Battles, Betrayals, and Brotherhood: Early Chinese Plays on the Three Kingdoms.

Author:Wille, Alexander C.
Position:Book review

Battles, Betrayals, and Brotherhood: Early Chinese Plays on the Three Kingdoms. Edited and translated, with an introduction by Wilt L. Idema and Stephen H. West. Indianapolis: Hackett Publishing Company, 2012. Pp. xxx + 469. $78 (cloth), $28 (paper), $23.95 (eBook).

It is sometimes easy to forget that the early sixteenth-century's 120-chapter Romance of the Three Kingdoms (Sanguo yanyi), feted as one of the so-called "Four Masterworks of the Ming Novel," is neither the beginning nor the end of Three Kingdoms narrative. Rather, it is but one configuration of a body of material that has been evolving for millennia and no doubt will continue to do so. Happily, Wilt L. Idema and Stephen H. West's new Battles, Betrayals, and Brotherhood: Early Chinese Plays on the Three Kingdoms takes early theatrical treatments of episodes from the Three Kingdoms cycle of historical narratives and renders them into lively, exacting, and idiomatic English. Battles, Betrayals, and Brotherhood is a welcome reunion of Idema and West, who previously collaborated on Monks, Bandits, Lovers, and Immortals: Eleven Early Chinese Plays (Indianapolis: Hackett Publishing Company, 2010.)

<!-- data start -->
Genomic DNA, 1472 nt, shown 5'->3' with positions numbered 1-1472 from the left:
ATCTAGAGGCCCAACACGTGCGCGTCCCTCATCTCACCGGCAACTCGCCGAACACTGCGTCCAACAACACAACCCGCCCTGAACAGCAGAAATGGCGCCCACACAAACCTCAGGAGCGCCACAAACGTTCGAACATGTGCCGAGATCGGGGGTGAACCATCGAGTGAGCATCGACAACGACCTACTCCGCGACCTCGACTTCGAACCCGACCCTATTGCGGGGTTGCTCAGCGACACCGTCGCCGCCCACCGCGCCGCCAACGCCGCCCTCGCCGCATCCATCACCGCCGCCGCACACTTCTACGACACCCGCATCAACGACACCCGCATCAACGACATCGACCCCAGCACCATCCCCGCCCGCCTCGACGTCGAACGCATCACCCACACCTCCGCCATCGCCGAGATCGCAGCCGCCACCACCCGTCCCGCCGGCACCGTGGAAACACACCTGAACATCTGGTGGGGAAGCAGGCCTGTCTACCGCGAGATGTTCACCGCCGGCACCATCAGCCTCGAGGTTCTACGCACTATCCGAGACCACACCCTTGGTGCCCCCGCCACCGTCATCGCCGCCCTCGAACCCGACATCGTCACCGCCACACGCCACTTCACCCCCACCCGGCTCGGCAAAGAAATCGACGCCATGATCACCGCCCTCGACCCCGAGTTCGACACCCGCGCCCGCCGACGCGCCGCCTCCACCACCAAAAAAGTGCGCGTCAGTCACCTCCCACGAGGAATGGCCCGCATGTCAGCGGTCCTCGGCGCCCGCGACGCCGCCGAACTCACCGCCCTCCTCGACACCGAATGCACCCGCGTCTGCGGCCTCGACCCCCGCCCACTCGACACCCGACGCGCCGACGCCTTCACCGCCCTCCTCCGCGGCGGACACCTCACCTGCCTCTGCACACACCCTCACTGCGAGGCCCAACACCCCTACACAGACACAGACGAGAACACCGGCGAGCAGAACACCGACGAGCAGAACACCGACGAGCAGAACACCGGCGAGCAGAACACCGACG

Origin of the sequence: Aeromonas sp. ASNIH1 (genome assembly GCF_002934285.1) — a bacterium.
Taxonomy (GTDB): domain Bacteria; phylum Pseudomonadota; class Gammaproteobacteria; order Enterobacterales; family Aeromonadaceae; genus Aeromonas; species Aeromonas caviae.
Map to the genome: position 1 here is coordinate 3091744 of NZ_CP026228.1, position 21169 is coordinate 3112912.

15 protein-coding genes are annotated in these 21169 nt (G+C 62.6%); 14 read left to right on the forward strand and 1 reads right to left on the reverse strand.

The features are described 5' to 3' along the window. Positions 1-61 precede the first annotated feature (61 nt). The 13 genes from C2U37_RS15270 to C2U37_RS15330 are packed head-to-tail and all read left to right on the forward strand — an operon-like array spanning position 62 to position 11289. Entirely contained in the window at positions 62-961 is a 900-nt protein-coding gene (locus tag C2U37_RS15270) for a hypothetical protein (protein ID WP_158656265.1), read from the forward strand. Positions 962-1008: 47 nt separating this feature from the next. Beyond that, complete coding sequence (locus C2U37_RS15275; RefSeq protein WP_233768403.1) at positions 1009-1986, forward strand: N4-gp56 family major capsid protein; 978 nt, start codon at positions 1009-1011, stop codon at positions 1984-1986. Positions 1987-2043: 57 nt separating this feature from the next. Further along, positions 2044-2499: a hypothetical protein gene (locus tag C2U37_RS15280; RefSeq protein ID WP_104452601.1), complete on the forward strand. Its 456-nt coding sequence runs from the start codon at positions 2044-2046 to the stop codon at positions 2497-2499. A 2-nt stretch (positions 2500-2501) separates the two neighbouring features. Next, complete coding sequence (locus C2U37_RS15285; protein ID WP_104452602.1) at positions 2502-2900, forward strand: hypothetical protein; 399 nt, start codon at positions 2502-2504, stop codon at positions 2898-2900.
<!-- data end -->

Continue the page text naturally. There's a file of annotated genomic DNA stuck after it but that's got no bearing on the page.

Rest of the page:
An exciting contribution-one that should be a source of great interest and pleasure to students, teachers, and scholars working in the fields of Chinese history and literature this anthology collects Yuan and Ming dynasty zaju (musical dramas in four acts) explorations of Three Kingdoms narrative produced in the centuries leading up to the 120-chapter novel. This new anthology illuminates not only the evolution of the Three Kingdoms saga, but also of Chinese theatre during an important stage in its own historical development.

This volume will likely be of use to anyone with an interest in premodern Chinese literature, but it is sure to be of particular value to graduate students or advanced undergraduates within the field. Many of these selections will be unfamiliar even to those who have spent some time with Chinese literature, but Idema and West ably locate these pieces within their pertinent historical, literary, and narrative contexts. As a result, the reader is left with a better understanding of these particular works as well as a clearer overall impression of the concerns and preoccupations of one corner of Chinese literature at this time.

The anthology starts with a general introduction that serves as well-researched and thorough accounting of Three Kingdoms textual history. Idema...

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